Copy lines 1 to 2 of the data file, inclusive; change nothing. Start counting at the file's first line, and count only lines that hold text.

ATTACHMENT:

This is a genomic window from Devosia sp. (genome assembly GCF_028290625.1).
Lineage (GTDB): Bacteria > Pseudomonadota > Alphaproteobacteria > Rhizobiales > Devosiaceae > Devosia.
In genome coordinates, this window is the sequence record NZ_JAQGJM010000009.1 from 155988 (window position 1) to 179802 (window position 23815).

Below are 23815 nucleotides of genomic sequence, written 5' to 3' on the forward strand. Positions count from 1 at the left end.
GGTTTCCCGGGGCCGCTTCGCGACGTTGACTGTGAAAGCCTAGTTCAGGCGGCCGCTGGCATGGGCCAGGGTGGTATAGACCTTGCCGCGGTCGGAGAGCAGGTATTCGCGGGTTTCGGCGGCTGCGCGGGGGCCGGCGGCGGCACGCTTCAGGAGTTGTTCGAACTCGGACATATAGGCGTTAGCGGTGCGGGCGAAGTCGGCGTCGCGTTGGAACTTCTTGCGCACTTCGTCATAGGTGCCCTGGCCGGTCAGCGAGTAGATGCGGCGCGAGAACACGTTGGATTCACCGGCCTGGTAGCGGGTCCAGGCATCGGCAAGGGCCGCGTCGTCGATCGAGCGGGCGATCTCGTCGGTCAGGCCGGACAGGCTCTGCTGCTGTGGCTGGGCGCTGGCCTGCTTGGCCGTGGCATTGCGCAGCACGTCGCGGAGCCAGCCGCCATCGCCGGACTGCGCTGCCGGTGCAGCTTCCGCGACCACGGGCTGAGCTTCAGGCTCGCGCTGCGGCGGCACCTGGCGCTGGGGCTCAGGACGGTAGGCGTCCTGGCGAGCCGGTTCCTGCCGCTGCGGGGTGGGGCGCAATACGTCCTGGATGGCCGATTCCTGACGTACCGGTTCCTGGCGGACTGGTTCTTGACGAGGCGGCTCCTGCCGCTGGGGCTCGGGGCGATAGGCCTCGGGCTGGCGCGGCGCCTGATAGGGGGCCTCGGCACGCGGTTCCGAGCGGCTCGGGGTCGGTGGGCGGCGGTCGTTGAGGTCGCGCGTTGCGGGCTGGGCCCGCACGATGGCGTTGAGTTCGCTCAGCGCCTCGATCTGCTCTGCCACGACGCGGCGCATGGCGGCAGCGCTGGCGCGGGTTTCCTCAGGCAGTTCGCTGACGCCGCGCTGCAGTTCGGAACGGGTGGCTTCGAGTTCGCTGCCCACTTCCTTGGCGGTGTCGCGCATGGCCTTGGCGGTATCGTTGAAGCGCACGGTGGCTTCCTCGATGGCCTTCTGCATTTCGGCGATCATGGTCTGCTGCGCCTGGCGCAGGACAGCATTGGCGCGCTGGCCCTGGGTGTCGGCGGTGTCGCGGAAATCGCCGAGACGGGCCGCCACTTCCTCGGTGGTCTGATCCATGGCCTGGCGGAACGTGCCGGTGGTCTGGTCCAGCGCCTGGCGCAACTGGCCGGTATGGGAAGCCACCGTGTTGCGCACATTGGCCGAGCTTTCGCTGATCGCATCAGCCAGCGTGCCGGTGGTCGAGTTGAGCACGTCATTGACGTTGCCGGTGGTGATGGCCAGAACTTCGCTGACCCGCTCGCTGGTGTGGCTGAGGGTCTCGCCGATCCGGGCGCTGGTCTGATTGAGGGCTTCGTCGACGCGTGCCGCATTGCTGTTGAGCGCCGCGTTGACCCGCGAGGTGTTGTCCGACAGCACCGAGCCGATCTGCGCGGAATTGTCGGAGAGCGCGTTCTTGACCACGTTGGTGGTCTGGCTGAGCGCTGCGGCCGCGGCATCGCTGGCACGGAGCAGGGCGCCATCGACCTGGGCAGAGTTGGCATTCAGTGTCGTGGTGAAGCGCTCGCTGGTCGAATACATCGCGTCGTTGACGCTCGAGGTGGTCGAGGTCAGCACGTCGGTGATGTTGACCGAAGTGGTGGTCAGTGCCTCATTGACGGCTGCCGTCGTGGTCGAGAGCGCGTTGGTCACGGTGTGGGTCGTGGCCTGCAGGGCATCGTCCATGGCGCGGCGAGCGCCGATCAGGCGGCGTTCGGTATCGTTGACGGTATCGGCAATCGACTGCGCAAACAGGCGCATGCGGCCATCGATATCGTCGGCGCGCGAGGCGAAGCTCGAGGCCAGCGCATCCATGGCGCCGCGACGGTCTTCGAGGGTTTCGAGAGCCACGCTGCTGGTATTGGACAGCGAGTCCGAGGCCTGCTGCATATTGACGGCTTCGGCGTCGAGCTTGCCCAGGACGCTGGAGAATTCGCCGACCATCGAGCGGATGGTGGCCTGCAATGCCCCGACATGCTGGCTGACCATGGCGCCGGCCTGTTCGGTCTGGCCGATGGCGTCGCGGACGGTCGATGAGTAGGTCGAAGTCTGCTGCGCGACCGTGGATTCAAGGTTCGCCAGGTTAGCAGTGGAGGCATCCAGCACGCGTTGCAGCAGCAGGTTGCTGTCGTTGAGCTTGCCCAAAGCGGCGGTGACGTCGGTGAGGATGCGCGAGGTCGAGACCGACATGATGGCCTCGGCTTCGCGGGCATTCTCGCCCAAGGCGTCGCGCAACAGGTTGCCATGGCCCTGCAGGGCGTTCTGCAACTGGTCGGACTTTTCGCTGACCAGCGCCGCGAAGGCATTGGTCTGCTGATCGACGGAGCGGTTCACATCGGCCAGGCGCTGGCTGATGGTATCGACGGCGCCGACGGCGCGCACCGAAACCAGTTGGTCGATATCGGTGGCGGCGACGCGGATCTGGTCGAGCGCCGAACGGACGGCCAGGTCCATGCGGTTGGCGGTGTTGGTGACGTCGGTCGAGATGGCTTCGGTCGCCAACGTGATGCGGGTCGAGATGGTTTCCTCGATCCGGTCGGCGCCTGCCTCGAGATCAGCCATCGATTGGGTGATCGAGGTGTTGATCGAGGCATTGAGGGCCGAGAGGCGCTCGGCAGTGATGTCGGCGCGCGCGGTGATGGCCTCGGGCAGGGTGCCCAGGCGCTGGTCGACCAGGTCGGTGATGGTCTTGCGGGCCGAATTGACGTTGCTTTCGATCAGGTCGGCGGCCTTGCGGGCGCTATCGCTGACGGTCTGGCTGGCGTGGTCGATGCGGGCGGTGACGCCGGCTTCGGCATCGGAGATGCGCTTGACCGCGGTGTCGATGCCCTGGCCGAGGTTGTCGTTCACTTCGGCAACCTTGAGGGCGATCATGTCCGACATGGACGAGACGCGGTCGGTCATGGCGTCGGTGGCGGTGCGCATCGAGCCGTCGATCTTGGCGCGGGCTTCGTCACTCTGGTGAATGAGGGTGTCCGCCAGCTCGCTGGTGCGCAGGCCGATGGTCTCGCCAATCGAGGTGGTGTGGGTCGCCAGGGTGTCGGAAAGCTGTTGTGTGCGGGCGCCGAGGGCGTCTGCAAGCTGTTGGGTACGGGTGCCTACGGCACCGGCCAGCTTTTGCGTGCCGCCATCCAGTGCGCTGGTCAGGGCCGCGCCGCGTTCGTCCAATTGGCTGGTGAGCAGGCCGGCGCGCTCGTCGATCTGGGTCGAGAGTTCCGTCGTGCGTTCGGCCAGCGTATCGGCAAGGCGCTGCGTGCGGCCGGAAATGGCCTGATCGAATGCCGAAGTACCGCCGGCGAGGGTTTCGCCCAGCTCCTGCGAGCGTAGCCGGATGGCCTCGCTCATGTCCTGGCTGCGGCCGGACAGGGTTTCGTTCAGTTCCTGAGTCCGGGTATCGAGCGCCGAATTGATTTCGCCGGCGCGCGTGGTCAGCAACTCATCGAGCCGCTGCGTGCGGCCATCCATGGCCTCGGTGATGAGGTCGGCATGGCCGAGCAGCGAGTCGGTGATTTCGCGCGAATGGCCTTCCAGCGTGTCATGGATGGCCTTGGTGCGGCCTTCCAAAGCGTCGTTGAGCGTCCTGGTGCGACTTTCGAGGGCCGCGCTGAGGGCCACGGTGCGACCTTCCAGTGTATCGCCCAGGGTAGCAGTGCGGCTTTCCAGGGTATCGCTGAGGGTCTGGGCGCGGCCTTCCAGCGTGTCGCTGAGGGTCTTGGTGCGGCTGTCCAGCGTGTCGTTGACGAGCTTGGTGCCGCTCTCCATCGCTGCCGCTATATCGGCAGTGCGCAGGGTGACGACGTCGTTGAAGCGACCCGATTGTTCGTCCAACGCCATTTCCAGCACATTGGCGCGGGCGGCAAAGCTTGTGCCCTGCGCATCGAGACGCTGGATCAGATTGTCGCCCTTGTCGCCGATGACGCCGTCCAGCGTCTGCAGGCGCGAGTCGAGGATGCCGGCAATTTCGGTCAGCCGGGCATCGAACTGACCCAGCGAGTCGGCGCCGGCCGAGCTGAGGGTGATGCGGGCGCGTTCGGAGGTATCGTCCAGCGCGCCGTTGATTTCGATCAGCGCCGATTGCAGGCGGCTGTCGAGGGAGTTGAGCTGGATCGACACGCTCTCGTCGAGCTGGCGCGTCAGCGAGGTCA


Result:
This is a genomic window from Devosia sp. (genome assembly GCF_028290625.1).
Lineage (GTDB): Bacteria > Pseudomonadota > Alphaproteobacteria > Rhizobiales > Devosiaceae > Devosia.